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The Ombudsman Strongly Against Violations of Health Care Rights at the Commission for Petitions

Simbolna slika: stetoskop

On 17 January 2023, the Human Rights Ombudsman Peter Svetina participated at an emergency meeting of the Commission for Petitions, Human Rights and Equal Opportunities at which violations of legal rights and constitutionally guaranteed health care for citizens without a personal physician were discussed.

The Ombudsman again expressedhis indignation about the recent events witnessed in front of the Bežigrad Healthcare Centre and underlined that such state is a consequence of long-lasting noncompliance with the recommendations of the institution of the Ombudsman and other stakeholders. “Sadly, many problems have piled up in the field of health care that have been an open wound in our society for years. However, there are also truly many caring and compassionate people within health care institutions who have faith and trust in changes for the better. Despite everything that has been going on in our health care, they have not (yet) given up and do not deviate from the fundamental rules of medicine, ethics, and interpersonal solidarity. May they be a shining example to us all for reforms which are pressing,” the Ombudsman says with optimism.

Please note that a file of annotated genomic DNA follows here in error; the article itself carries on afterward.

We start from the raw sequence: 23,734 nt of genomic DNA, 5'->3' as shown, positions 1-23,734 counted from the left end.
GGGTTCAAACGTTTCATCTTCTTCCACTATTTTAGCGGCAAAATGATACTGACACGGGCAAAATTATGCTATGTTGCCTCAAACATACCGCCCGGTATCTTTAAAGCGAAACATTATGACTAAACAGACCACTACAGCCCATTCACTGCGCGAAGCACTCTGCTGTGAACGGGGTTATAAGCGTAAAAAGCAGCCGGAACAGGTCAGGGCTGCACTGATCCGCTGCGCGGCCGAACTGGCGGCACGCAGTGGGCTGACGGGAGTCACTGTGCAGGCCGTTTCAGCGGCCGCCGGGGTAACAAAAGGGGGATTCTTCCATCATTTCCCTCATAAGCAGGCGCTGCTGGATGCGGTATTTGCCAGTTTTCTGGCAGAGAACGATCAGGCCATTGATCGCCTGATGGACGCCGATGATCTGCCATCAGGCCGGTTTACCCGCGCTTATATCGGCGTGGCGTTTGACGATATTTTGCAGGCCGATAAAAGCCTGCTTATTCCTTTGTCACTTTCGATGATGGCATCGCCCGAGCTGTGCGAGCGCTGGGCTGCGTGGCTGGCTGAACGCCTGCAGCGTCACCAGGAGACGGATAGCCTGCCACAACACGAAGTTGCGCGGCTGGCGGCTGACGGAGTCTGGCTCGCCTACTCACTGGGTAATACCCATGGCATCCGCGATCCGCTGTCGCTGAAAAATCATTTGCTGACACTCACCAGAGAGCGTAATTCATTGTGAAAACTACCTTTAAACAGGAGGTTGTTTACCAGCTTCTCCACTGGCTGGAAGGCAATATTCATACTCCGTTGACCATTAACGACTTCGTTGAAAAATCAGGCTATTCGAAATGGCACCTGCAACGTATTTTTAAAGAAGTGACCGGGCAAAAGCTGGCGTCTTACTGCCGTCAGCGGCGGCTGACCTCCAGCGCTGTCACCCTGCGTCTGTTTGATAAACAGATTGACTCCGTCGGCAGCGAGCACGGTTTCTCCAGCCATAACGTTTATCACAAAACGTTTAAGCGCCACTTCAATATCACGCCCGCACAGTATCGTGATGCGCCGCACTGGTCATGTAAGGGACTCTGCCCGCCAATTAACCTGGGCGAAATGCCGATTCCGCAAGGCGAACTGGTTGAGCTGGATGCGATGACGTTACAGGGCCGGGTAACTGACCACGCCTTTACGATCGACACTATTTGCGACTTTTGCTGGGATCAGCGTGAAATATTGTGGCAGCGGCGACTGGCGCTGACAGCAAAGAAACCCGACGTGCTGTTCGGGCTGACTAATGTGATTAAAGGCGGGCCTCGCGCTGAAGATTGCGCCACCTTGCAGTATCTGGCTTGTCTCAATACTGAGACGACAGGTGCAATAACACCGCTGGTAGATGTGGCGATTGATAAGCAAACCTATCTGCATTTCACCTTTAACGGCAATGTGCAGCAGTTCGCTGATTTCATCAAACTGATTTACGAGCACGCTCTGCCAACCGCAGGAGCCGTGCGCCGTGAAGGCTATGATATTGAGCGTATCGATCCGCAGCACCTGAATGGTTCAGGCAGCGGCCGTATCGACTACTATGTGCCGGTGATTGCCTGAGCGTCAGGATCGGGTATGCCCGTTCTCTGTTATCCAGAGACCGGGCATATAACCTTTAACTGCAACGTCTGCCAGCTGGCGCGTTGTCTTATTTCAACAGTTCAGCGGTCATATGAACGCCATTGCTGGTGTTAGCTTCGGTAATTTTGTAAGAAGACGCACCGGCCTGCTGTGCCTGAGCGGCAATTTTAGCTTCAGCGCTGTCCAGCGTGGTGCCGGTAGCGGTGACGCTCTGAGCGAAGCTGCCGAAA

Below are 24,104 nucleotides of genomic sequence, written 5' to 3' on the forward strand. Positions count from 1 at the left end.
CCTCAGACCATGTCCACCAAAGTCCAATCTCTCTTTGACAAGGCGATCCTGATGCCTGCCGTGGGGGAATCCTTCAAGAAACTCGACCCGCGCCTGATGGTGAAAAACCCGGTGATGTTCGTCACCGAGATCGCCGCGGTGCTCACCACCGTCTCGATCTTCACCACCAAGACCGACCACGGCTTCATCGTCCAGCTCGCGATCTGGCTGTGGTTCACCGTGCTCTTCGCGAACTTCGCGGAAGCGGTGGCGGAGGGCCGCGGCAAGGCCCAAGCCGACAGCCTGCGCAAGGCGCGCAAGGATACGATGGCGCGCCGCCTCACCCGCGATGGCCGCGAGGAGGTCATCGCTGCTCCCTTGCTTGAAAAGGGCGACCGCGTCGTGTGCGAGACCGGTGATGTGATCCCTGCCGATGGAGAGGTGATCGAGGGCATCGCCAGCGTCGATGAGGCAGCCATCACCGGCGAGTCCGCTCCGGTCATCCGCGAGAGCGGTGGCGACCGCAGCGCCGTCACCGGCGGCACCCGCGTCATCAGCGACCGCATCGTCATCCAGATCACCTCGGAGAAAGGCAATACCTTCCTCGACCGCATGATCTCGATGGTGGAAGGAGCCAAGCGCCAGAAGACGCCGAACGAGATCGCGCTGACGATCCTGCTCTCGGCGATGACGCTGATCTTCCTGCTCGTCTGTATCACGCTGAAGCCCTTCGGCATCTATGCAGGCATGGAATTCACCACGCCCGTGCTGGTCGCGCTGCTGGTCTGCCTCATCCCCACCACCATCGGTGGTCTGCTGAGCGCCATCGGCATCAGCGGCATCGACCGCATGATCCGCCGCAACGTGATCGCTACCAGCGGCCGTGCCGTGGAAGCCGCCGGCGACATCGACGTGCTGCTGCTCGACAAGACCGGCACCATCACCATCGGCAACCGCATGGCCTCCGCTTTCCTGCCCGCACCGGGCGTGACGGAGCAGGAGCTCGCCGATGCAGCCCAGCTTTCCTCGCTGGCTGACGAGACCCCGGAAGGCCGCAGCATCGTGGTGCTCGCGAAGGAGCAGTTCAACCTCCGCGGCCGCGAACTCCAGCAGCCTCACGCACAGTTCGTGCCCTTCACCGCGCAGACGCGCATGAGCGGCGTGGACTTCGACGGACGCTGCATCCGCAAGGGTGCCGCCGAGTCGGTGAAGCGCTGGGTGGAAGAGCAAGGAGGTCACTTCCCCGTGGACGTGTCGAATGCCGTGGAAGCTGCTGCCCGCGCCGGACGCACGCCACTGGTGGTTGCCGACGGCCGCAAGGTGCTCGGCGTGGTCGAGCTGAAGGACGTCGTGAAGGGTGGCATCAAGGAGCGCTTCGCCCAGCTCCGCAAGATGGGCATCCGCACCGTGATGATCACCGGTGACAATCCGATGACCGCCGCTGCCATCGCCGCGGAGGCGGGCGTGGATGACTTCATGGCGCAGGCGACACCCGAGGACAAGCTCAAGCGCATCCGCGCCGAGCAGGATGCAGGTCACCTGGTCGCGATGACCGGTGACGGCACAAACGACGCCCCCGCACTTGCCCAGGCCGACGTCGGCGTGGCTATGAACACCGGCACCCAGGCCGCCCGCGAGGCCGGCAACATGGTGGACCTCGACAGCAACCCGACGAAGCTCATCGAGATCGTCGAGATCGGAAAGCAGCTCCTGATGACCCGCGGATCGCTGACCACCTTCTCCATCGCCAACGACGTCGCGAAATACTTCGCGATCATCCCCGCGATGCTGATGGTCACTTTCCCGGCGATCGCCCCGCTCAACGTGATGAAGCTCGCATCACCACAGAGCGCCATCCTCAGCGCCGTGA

Accessibility of doctors and quality treatment are key elements of health care; hence, upon the latest escalation in Ljubljana, the Ombudsman again acted in accordance with his competencies, as he has been actively doing since at least 2011. Based on Paragraph 2 of Article 9 of the Human Rights Ombudsman Act, he opened a wider question, within which he addresses in detail the issue of the lack of family medicine specialists at the Ljubljana Healthcare Centre. He believes that for individuals who cannot choose their personal physician the right to health care from Article 51 from the Constitution of the Republic of Slovenia is violated; specifically, this is a violation of a patient’s right to free selection of a physician (Article 9 of the ZPacP) and consequently also a violation of a patient’s right to appropriate, quality, and safe health care treatment (Article 10 of the ZPacP). This has been emphasised not only during his mandate but also by his predecessors – from at least 2011 onwards.

The Ombudsman stresses that the right to health encompasses more than just the right to health care protection, just as health not only involves the physical aspect of an individual but also its psychosocial aspect. “Therefore, it is good to remember, including in the light of the current situation, that care for our own health does not only pertain to an individual but that his or her actions also pertain to and influence the health of the majority. This is also why I again appeal to all those responsible to stop passing responsibility from one to another and start cooperating constructively for the benefit of patients. The current state is yet another example of a grave and systematic violation of the rights of citizens which is inadmissible; therefore, as the Human Rights Ombudsman I expect answers and efficient solutions in favour of patients,” clearly states the Human Rights Ombudsman Peter Svetina.